Oncologist-approved cancer information from the American Society of Clinical Oncology
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Parathyroid Cancer

This section has been reviewed and approved by the Cancer.Net Editorial Board, 11/2013
Diagnosis

ON THIS PAGE: You will find a list of the common tests, procedures, and scans that doctors can use to find out what’s wrong and identify the cause of the problem. To see other pages, use the menu on the side of your screen.

Doctors use many tests to diagnose a tumor, find out if it is cancerous, and if so, determine whether it has metastasized (spread). Some tests may also determine which treatments may be the most effective. For most types of tumors, a biopsy (the removal of a small amount of tissue for examination under a microscope) is the only way to make a definitive diagnosis of cancer. If a biopsy is not possible, the doctor may suggest other tests that will help make a diagnosis. Imaging tests may be used to find out whether a cancerous tumor has spread. This list describes options for diagnosing this type of tumor, and not all tests listed will be used for every person. Your doctor may consider these factors when choosing a diagnostic test:

  • Age and medical condition
  • Type of tumor suspected
  • Signs and symptoms
  • Previous test results

In addition to a physical examination, the following tests may be used to diagnose a parathyroid tumor:

Blood/urine tests. Many types of blood or urine tests may be done. The most common test is a serum calcium test. Elevated serum calcium levels can indicate the presence of a parathyroid tumor or hyperplasia (over-active cells) on one or more glands. Another common laboratory test looks for elevated levels of the parathyroid hormone (PTH) and phosphorus levels in the blood. Doctors may suspect parathyroid cancer if these blood tests find a very high level of calcium and/or PTH.

Sestamibi/SPECT scan. SPECT stands for single proton emission computerized tomography. A sestamibi/SPECT scan is a procedure in which a specific protein, called sestamibi, is mixed with a radioactive material and injected into the patient’s vein. A parathyroid tumor will absorb the material, and the tumor will be visible on an x-ray of the neck. A sestamibi/SPECT scan may be recommended if laboratory tests show an elevated level of PTH, or it may be used to evaluate parathyroid cancer that has spread to distant parts of the body (metastatic) or come back after treatment (recurrent). See the Stages section for a full description of these stages.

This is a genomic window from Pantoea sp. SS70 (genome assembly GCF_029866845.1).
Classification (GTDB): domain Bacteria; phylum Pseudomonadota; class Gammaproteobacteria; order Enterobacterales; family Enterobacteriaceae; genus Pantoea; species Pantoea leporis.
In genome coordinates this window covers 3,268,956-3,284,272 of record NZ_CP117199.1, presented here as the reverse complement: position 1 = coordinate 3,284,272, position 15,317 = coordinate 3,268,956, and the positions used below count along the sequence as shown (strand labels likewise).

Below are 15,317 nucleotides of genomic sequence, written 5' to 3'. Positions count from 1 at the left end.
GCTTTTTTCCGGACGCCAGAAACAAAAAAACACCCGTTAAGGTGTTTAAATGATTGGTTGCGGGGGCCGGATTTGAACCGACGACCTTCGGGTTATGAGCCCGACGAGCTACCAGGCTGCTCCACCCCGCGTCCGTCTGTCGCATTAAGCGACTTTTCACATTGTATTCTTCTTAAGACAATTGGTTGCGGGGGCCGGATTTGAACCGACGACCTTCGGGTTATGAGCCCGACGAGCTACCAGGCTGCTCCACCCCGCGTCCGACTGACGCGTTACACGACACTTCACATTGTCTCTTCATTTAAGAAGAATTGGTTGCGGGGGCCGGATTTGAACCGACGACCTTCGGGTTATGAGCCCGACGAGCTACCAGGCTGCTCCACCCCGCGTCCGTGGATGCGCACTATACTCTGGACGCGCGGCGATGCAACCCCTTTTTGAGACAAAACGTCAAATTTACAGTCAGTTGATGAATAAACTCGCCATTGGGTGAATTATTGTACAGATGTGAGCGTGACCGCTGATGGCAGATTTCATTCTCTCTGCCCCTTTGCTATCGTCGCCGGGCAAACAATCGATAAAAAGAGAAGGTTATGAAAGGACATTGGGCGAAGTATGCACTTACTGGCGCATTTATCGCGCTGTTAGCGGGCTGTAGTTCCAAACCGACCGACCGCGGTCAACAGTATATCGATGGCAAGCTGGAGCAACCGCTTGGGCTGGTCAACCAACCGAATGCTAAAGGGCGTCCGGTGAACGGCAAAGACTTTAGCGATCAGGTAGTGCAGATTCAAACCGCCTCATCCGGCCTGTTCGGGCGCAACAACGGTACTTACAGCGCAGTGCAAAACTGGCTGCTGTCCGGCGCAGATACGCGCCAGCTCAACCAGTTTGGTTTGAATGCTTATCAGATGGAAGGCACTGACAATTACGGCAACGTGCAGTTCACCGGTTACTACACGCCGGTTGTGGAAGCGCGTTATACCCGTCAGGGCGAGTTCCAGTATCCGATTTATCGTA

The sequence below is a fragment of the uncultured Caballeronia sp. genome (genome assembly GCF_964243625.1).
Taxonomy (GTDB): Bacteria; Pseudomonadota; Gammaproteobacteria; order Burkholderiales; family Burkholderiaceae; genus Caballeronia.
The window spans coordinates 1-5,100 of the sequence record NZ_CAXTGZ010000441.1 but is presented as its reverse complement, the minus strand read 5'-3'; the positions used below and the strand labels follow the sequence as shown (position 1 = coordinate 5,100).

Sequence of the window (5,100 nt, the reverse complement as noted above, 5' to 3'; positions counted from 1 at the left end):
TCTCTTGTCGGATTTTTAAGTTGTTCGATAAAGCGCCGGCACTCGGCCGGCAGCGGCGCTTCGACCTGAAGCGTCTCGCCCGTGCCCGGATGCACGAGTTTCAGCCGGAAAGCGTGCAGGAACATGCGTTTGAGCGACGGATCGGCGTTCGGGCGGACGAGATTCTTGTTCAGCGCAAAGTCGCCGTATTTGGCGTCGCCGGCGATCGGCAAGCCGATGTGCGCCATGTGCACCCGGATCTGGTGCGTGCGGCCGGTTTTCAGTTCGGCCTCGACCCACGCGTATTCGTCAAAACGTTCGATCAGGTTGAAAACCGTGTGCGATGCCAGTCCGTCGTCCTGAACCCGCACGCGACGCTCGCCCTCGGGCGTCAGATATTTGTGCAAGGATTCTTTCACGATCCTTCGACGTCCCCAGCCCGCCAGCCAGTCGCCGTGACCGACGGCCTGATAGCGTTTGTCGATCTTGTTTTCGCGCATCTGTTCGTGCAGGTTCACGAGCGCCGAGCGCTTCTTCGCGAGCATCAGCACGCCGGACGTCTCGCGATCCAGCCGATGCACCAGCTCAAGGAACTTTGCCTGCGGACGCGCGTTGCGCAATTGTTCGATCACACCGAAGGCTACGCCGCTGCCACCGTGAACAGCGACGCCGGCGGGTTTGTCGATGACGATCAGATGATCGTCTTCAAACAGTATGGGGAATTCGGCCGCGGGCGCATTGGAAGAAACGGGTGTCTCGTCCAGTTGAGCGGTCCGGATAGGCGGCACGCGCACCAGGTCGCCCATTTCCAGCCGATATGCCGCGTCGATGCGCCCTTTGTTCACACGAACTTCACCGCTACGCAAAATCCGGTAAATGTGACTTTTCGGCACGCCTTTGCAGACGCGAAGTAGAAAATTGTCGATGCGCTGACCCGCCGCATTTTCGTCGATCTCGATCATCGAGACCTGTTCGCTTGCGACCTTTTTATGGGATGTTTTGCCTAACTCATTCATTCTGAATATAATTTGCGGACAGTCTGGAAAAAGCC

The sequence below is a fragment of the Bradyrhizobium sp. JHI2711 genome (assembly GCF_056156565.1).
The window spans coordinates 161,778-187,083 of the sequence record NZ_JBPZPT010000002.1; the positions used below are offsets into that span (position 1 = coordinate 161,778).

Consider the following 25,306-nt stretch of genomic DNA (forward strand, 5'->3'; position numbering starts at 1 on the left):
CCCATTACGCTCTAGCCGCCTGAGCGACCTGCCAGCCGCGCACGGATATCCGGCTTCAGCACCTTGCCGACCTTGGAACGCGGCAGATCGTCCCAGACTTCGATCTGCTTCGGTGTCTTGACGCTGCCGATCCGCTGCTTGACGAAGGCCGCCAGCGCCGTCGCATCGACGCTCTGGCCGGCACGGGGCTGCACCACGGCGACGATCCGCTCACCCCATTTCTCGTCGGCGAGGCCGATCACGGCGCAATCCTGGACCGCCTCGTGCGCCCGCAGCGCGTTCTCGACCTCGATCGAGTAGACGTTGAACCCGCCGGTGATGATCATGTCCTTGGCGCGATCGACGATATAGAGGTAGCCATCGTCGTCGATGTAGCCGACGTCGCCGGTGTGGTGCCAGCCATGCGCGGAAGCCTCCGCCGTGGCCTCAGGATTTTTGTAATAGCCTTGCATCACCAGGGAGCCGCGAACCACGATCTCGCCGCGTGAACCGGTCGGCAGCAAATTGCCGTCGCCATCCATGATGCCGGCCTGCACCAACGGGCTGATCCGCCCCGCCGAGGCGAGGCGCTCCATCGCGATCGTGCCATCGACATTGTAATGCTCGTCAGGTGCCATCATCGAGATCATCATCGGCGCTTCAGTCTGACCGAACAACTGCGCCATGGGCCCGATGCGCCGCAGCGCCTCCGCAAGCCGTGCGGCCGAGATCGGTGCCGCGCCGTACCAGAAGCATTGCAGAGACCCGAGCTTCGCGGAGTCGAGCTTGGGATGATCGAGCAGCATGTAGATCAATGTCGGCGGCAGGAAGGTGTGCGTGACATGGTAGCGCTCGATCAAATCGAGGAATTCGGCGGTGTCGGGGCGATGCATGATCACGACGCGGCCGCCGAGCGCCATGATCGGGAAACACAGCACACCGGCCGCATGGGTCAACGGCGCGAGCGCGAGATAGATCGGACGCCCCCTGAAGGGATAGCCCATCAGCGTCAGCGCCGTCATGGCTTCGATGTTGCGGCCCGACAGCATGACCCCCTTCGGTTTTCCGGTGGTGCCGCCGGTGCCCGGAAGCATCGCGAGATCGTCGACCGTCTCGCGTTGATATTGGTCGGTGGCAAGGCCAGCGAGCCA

Ultrasound. An ultrasound uses sound waves to create a picture of the internal organs. An ultrasound is very useful for locating a tumor in or around the thyroid gland. However, it has limitations if the tumor is located lower in the neck or upper chest.

Computed tomography (CT or CAT) scan. A CT scan creates a three-dimensional picture of the inside of the body with an x-ray machine. A computer then combines these images into a detailed, cross-sectional view that shows any abnormalities or tumors. A CT scan can also be used to measure the tumor’s size. Sometimes, a contrast medium (a special dye) is injected into a patient’s vein or given orally (by mouth) to provide better detail. The three-dimensional CT scan for parathyroid tumor localization is a “timed infusion” of contrast and, when combined with a sestamibi/SPECT scan (see above), is considered the “gold standard” in parathyroid imaging today.

Magnetic resonance imaging (MRI). An MRI uses magnetic fields, not x-rays, to produce detailed images of the body. A contrast medium may be injected into a patient’s vein or given orally to create a clearer picture.

Surgery. Removing the entire tumor during an operation is the most common way to diagnose both benign and malignant parathyroid tumors. The tumor is then analyzed by a pathologist (a doctor who specializes in interpreting laboratory tests and evaluating cells, tissues, and organs to diagnose disease). Rarely a biopsy may be done separately before surgery. In these cases, the doctor usually performs a fine needle aspiration, which removes a sample of fluid and cells from the tumor with a very thin, hollow needle.

After these diagnostic tests are done, your doctor will review all of the results with you. If the diagnosis is cancer, these results also help the doctor describe the tumor; this is called staging.

The next section helps explain the different stages for this type of cancer. Use the menu on the side of your screen to select Stages, or you can select another section, to continue reading this guide.

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